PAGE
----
50 flats planned at Ridgewood Theatre

By Sarina Trangle

The city has approved plans to build apartments above the Ridgewood Theatre while preserving its facade, but a preservationist seeks to remind the historic structure’s owners that what counts is on the inside.

The city Department of Buildings signed off last week on paperwork from Bushburg Properties LLC, which purchased the shuttered theater for $6.9 million in August, that outlined plans to convert the first floor into 13,638 square feet of commercial space and construct 50 residential units on four floors above it.

Filings for the 55-27 Myrtle Ave. building note that work will be done within the existing shell and the three-story entryway will remain intact.

Bushburg Properties did not respond to requests for comment.

Gary Giordano, district manager of Community Board 5, said he and fellow board members met with Bushburg earlier this year and he believes the Brooklyn-based reality company was trying to use the first floor for arts and entertainment, as the community requested.

“To my knowledge, there haven’t been any single parties or organizations that were willing to lease that ground floor all by themselves,” he said, noting that a more integrated approach might be more successful. “If you have some divergence or different venues, there it is more likely to succeed … sometimes it could be for theater, other times it could be for music and maybe art exhibits.”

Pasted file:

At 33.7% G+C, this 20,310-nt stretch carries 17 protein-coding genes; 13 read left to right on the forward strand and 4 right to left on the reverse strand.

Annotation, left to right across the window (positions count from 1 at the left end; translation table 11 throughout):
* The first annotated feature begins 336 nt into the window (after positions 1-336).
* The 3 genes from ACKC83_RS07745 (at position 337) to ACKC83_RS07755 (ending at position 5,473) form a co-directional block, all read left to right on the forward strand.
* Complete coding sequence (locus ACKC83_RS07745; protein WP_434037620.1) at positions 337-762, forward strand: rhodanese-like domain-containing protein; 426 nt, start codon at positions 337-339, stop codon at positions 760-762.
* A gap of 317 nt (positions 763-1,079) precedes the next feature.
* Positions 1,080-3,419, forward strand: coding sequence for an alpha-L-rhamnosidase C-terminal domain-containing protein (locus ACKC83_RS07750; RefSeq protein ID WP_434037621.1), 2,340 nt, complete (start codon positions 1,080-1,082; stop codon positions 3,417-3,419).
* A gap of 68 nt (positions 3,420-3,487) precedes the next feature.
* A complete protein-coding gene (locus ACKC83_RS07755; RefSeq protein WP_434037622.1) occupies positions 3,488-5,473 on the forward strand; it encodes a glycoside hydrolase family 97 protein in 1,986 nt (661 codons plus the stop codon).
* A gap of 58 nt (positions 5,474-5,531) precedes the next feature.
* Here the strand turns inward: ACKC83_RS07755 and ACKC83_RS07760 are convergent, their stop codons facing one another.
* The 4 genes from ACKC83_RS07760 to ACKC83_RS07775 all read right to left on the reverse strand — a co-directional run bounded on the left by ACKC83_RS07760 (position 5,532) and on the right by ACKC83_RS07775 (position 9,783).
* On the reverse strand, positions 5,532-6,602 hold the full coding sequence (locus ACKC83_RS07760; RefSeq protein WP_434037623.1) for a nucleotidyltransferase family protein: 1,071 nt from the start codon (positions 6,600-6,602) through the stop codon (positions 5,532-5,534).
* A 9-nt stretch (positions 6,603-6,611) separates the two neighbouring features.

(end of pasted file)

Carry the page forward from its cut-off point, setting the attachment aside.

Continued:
Giordano said the 50 residences were slated to be rentals.

After the theater closed in 2008, Michael Perlman led the push to landmark the nearly century-old theater. In 2010, the city Landmarks Preservation Commission awarded its facade and marquee landmark status, meaning their historic value merited protection and could not be altered or demolished without consent from the panel.

But Perlman said the interior deserves safeguards as well.

Built by architect Thomas Lamb in 1916, the Ridgewood Theatre’s auditorium boasted a rare, backlit stage, balconies comprised of figurines and ornate medallions, moldings and plaster details, while the lobby had angelic muses from Greek mythology, domes and vaulted ceilings, Perlman said.

Perlman said he has not received answers about whether the theater’s interior has been altered despite many inquiries to its new owners.

The theater once hosted Vaudeville, silent films and talkies, according to Perlman, chairman of the Rego-Forest Preservation Council and the Friends of Ridgewood Theatre group dedicated to its preservation.

He sent a letter to Bushburg in September, shortly after interior demolition permits were issued, requesting that the company consider preserving the theater’s auditorium. He included a list of organizations and resources for attempting to capture preservation-related tax credits, benefits and other government aid.

“Queens was once dotted with theatrical gems, but almost all theaters today lost their historic interiors, despite some facades that were preserved,” Perlman wrote in the letter. “Theaters are the ‘ultimate public institutions’ which have bridged the generations, as they foster growth and pride in our communities, harbor countless personal memories, and often exhibit the work of our country’s most skillful architects.”

Perlman said he has not heard back since sending the letter and is not sure how much interior demolition has altered the auditorium.

Reach reporter Sarina Trangle at 718-260-4546 or by e-mail at [email protected].

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